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On their return from their legal and cultural travels, learned Scots helped encourage the growth of increasingly busy book markets in London and Edinburgh. Book buyers used catalogues, sales, and auctions to build their collections. Areskine’s patron Archibald Campbell, earl of Ilay, accumulated a large library and set an example for those in his circle. Agents, booksellers, and librarians such as Alexander Cunningham and Thomas Ruddiman helped buyers tap into international and national markets. Book auctions helped circulate foreign-produced legal texts throughout the Scottish legal community. A bookseller’s records show that Areskine attended the auction of the law books of Alexander Seton of Pitmedden and made several purchases. Legal texts and other books moved between members of Scotland’s well-educated and socially active community of advocates until they came to be kept and recorded in private libraries collected by lawyers with an eye on their family legacies.

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Karen Baston

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Alongside his style books and collections of Acts of Parliament, Areskine had works of serious scholarship in civil law and natural law in his private library. The reliance on Roman law in Scotland in the early modern era led to the development of a “mixed” legal system. Areskine had been the first Regius Professor of the Law of Nature and Nations at Edinburgh and he retained his interest in the subject, collecting the works of Grotius, Pufendorf, and their followers. Natural law was also greatly influential in early eighteenth-century Scotland and found its way into key works by Scottish jurists. It inspired the development of not only Scots law but also the wider philosophies of the Scottish Enlightenment. Interest in English law grew in Scotland after the Union of 1707. Legal books carried ideas across regions and borders and their readers interpreted, grafted, or wove them into their own legal systems as these developed across Europe throughout the early modern era. Scottish lawyers exploited books to find the best arguments to present in court but their deep knowledge of legal authorities and Classical history spilled out beyond the courts and into Edinburgh’s intellectual community.

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Karen Baston

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The Advocates Library acted as a model for book collection for Scottish lawyers (especially in Edinburgh) from the 1680s on. The Faculty of Advocates included non-legal books from their library from the start and so did private legal collectors. Areskine collected substantially in many subjects beyond law with some of the most notable themes being history, religion and secularism, modernisation and the state of Scotland, and ancient and modern poetry. These themes were all important to the development of the Scottish Enlightenment’s progressive ethos. This chapter describes Areskine’s polite learning within the contexts of the Union of 1707 and the growth of North-British culture.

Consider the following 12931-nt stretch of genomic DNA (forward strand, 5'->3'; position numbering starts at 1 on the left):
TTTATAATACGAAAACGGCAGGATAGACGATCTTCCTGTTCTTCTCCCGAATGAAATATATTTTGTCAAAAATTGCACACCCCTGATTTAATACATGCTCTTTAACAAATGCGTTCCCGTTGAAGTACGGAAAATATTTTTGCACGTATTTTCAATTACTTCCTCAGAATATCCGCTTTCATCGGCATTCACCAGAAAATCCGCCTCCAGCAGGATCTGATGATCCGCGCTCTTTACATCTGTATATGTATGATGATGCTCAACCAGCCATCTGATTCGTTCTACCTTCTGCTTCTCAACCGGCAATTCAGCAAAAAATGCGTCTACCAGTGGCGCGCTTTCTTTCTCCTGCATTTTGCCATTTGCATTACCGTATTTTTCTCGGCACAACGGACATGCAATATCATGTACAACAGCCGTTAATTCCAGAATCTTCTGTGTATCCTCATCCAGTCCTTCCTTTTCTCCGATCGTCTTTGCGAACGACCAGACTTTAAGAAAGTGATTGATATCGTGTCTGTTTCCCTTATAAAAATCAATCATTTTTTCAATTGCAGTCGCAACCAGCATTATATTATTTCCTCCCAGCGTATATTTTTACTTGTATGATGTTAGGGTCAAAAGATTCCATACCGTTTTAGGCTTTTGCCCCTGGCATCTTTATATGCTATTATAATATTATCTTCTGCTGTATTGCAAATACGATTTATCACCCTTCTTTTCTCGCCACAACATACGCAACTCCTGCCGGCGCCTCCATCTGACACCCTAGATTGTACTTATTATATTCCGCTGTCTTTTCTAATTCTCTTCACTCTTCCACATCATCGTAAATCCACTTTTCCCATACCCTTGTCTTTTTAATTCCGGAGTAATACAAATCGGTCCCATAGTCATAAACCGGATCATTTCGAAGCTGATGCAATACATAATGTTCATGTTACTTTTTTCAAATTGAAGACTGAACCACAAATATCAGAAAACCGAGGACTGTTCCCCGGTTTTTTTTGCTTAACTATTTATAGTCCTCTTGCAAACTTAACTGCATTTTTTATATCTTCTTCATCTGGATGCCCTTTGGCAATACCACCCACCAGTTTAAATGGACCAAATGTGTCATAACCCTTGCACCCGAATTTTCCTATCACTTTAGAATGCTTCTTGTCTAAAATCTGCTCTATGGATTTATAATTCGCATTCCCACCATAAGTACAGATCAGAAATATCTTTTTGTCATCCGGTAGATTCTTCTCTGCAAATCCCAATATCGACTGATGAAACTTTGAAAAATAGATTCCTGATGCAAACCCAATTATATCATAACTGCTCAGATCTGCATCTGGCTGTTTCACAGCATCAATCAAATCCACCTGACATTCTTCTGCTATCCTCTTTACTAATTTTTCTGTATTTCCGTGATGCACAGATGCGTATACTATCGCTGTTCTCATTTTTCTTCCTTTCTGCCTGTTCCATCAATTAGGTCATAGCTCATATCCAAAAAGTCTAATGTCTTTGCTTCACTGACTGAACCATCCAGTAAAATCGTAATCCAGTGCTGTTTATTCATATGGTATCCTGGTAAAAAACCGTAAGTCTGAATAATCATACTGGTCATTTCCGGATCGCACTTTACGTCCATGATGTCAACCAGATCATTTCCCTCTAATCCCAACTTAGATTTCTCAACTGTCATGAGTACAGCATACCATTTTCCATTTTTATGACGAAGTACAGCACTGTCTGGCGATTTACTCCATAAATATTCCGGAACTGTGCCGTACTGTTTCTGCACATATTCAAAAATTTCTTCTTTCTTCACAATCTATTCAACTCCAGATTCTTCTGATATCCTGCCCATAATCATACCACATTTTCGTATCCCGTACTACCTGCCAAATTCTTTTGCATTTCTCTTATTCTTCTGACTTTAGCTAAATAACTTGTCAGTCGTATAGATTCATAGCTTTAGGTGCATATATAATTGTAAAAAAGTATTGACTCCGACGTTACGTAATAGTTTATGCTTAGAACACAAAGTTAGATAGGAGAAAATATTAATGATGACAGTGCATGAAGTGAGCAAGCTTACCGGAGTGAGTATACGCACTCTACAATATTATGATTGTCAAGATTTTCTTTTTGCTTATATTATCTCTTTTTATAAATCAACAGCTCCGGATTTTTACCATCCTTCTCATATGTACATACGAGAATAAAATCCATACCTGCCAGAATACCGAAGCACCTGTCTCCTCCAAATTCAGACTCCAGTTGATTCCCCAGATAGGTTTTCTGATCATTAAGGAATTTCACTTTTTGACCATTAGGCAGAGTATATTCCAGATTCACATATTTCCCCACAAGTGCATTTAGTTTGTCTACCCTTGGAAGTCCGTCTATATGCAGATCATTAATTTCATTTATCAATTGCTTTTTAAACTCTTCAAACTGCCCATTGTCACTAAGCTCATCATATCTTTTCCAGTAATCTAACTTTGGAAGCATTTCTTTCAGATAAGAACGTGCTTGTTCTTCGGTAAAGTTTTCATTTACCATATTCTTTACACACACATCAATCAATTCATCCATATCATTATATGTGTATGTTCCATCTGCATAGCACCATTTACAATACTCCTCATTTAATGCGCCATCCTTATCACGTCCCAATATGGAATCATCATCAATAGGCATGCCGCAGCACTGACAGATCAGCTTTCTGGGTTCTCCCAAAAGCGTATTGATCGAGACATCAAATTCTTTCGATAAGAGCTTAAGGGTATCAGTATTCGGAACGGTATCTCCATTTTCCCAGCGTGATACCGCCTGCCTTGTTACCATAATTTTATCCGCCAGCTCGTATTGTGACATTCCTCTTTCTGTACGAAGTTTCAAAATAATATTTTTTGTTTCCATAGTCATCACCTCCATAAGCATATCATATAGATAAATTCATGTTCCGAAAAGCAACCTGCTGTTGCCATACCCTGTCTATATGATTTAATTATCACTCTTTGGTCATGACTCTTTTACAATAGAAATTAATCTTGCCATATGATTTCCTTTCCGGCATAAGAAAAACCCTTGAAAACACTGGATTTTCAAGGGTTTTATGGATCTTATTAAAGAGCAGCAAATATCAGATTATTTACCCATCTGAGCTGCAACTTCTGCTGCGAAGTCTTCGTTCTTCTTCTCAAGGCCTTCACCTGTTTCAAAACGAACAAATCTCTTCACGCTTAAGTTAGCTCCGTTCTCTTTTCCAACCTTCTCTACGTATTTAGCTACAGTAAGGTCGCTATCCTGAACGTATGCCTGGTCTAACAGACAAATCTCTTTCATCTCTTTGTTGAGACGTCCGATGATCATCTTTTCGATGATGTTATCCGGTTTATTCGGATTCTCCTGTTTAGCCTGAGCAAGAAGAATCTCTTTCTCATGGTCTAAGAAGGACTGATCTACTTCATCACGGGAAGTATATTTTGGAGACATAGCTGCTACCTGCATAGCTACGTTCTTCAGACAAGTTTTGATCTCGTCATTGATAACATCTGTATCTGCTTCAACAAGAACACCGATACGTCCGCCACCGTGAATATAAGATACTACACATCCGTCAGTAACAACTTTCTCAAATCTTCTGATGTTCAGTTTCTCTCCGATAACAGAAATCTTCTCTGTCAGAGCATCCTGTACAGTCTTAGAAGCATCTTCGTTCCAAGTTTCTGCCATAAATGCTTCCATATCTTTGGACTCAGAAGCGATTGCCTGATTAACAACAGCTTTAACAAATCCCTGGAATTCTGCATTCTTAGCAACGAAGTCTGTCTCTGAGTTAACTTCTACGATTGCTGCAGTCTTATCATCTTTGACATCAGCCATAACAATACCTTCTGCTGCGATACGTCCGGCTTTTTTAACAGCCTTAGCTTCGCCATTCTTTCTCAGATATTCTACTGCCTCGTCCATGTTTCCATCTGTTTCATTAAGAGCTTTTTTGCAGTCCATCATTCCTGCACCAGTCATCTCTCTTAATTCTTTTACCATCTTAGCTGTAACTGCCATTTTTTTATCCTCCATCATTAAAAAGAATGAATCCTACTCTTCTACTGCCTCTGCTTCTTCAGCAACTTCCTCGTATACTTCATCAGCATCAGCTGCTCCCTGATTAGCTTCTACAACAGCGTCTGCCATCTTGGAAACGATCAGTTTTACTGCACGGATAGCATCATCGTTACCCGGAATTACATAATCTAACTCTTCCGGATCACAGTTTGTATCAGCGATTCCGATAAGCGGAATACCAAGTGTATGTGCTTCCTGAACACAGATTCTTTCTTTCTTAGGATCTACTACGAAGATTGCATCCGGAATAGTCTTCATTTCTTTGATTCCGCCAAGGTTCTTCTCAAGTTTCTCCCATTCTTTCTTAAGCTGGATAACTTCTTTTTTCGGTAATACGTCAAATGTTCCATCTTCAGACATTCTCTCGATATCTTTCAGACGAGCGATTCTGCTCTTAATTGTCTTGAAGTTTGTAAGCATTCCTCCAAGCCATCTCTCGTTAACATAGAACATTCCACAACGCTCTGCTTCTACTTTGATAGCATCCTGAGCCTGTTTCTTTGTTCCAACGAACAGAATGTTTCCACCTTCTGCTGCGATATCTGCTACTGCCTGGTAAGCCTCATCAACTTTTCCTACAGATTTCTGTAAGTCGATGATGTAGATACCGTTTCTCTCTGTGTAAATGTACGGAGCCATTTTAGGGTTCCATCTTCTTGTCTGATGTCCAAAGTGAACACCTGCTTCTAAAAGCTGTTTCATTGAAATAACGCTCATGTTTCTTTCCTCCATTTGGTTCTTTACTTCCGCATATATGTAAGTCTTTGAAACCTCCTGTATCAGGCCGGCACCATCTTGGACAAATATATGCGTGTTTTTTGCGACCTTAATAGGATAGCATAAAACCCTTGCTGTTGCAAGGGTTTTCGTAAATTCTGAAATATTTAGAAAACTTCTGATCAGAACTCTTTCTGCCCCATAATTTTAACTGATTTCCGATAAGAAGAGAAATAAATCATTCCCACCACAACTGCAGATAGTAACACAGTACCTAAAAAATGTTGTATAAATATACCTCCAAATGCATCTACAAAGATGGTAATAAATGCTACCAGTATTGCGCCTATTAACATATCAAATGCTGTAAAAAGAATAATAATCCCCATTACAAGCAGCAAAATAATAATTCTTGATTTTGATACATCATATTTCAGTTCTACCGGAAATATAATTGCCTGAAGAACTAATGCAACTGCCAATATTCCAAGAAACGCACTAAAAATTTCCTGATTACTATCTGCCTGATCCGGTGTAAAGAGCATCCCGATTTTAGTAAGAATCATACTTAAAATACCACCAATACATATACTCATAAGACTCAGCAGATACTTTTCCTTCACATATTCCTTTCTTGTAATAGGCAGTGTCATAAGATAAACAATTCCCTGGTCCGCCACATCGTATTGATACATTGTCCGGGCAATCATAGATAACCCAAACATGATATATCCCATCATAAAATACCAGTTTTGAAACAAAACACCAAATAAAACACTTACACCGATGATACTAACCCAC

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Karen Baston

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Books and sociability were linked in the legal community of early eighteenth-century Scotland. By organising his library, the ancient Roman advocate Cicero felt that he had given his house a soul. Eighteenth-century Scottish lawyers agreed with this idea. Prominent legal families created libraries for their collections and used them not just as places to keep books but also as social meeting places and drawing rooms. Several notable Scottish legal libraries were built by Areskine’s contemporaries, including those created at Arniston for the Dundas family and at Newhailes for the Dalrymples. The creation of a library catalogue was an indication of a desire not just to find but to lend books. This chapter considers the physical space of the library as the centre of an enlightened gentleman’s life with special reference to the Scottish legal community. The library kept by Areskine’s wife Grisel Grierson is also considered as are the books collected by Areskine’s sons Charles and James Erskine.

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Karen Baston

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The Alva Collections housed in the National Library of Scotland and the Advocates Library in Edinburgh contain many of Areskine’s surviving books. These collections are made up of books from Areskine’s library and those from his son Lord Alva’s library. A survey of the books was completed in 2008–2009. Provenance information found in some of the books has allowed for tracing their histories both before and after they were part of the Areskine family library. Areskine’s collection was broken up in the mid-nineteenth century when its legal books were no longer useful for legal practitioners and the great private book collections of the Scottish Enlightenment were being dispersed. The close study of a particular collection allows for considering the relationship between Areskine’s library and his legal practice. The contents of Areskine’s library can provide insights about the meaning of the Scottish Enlightenment for a legal professional and ‘enlightened’ person in the first half of the eighteenth century.